Baseball fans are a particularly passionate species. None of the Navin Field Grounds Crew members spent their weekends restoring the field for the glory. For all of them, it was a labor of love. For these volunteers, Tiger Stadium was a sacred place. It was where they, their friends and siblings, and fathers, had bonded to root for the Tigers and share the spirit of baseball that transcends sport and enters the realm of memory and myth.
That spirit is embodied in the Baseball Reliquary’s annual Hilda Award. First bestowed in 2001, the award is named in memory of legendary Brooklyn Dodgers baseball fan Hilda Chester to recognize distinguished service to the game by a baseball fan. (The word “fan” comes from the word “fanatic.”) The award is an old cowbell, Chester’s signature noisemaker, encased and mounted in a Plexiglas box bearing an engraved inscription.
Previous winners include Rea Wilson who, during the summer of 2000 at the age of 77, made a pilgrimage to all 30 Major League ballparks, traveling alone and sleeping in her van, on a journey that she and her husband had dreamed of making before he succumbed to cancer in 1993. Another winner, John Adams, has since 1973 banged his bass drum in the bleachers at Cleveland Indians games, come rain or shine.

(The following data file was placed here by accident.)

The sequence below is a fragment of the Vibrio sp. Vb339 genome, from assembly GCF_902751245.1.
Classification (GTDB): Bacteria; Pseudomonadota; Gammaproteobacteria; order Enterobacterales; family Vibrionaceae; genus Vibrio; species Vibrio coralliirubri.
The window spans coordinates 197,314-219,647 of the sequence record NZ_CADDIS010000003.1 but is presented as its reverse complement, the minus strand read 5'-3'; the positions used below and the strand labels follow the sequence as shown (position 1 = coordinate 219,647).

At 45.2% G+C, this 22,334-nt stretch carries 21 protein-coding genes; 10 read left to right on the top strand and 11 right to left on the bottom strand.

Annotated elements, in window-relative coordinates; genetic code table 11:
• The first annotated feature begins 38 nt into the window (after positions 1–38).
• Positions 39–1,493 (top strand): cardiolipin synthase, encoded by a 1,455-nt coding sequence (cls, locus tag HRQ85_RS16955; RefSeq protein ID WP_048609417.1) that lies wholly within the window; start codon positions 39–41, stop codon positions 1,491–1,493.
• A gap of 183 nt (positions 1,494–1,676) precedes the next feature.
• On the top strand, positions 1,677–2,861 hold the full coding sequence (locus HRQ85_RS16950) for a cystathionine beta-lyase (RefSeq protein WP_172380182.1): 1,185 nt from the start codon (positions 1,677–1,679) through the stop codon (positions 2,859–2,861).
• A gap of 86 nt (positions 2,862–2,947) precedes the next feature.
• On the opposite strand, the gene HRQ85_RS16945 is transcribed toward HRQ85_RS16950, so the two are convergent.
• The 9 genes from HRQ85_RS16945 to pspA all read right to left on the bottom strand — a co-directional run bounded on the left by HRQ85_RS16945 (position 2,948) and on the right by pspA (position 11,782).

Tom Derry personifies the kind of religious zeal that distinguishes baseball fans from their football, basketball and hockey counterparts. In his Hilda Award acceptance speech at the Baseball Reliquary, Derry expressed regret over the city’s decision to hand over the former Navin Field to a private developer and to he Police Athletic League, but he also conveyed his optimism that the Navin Field Grounds Crew will continue its work.
“We’ll move on to new projects,” Derry said.
He said he’d like the group to consider restoring the field at Hamtramck Stadium, where the Detroit Stars once played. It is one of the few former Negro League stadiums still standing, but in a state of disrepair.
“We’re passionate about improving the city,” said Derry. “We love Detroit. Some of us live in Detroit, some don’t, but Detroit lives in all of us."